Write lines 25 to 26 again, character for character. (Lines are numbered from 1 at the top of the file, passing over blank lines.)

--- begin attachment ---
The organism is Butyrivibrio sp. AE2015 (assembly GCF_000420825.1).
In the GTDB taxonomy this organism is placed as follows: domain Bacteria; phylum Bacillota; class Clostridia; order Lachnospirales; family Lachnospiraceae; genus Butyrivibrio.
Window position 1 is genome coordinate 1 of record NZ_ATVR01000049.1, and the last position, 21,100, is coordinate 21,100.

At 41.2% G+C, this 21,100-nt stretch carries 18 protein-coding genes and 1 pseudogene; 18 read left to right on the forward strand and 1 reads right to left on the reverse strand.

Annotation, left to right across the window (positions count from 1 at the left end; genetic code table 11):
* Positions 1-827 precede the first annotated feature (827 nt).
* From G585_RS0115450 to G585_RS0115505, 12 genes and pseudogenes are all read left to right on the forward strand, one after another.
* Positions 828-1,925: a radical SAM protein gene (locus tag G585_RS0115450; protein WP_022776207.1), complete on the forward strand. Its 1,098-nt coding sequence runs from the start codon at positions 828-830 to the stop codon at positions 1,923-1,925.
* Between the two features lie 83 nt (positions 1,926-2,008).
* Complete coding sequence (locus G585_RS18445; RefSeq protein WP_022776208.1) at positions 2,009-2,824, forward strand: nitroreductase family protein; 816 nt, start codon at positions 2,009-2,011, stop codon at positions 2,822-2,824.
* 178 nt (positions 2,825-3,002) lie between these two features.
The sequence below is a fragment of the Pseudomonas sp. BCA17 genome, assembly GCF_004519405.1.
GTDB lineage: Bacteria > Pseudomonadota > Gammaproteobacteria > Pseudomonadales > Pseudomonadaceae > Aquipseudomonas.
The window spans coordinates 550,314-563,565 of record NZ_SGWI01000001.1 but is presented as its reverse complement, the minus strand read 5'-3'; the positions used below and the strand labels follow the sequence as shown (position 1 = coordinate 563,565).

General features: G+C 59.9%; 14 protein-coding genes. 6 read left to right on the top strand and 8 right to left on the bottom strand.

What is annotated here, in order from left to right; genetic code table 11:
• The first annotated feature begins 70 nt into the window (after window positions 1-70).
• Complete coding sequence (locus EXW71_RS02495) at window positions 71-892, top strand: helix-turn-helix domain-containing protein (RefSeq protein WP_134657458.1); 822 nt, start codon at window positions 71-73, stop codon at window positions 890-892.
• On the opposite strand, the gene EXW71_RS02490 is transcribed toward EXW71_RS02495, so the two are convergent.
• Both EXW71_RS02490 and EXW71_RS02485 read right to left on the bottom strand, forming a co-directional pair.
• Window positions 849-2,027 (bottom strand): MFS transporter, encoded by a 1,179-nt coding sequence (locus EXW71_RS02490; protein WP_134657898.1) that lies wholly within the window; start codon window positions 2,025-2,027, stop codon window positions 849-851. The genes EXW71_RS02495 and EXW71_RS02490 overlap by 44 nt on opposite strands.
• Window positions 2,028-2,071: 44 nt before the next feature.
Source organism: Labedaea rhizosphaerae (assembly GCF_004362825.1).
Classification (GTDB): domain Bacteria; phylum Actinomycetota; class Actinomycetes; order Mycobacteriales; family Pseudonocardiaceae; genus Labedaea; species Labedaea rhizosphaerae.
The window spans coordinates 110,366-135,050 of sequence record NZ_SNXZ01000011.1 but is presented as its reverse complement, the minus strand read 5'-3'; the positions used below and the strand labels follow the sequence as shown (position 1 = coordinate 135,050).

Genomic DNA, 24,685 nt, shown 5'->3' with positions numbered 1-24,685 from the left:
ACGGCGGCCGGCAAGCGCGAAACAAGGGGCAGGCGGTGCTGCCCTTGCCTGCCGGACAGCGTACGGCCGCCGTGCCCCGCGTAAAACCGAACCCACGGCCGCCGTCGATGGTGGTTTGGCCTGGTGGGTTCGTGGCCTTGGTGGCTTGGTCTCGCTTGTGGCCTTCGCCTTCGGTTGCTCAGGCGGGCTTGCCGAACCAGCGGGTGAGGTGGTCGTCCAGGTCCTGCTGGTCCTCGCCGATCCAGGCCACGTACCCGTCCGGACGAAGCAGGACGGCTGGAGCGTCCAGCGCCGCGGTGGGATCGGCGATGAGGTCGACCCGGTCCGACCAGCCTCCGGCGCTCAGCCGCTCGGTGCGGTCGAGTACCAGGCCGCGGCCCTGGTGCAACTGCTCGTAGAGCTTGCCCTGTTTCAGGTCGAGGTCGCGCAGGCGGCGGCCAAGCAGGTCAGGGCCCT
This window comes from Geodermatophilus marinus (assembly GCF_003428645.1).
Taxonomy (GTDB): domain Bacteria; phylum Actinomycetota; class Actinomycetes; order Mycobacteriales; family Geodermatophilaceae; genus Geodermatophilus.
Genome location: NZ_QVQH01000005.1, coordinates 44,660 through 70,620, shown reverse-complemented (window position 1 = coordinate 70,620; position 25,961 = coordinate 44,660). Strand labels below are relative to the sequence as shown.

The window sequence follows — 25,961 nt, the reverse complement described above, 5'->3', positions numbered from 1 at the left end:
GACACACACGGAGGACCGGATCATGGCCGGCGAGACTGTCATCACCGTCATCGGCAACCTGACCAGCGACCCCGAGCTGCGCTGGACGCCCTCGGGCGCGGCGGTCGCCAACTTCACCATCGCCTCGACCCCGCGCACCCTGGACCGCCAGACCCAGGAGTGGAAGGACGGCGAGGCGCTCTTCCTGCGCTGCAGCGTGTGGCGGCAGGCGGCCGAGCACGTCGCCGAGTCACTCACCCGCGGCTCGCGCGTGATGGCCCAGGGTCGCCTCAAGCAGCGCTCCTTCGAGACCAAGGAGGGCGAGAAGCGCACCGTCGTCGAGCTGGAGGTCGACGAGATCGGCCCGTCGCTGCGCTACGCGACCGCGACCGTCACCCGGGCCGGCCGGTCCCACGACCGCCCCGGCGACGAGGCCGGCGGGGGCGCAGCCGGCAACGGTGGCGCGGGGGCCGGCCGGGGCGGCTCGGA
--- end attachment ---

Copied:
The window spans coordinates 110,366-135,050 of sequence record NZ_SNXZ01000011.1 but is presented as its reverse complement, the minus strand read 5'-3'; the positions used below and the strand labels follow the sequence as shown (position 1 = coordinate 135,050).

Genomic DNA, 24,685 nt, shown 5'->3' with positions numbered 1-24,685 from the left: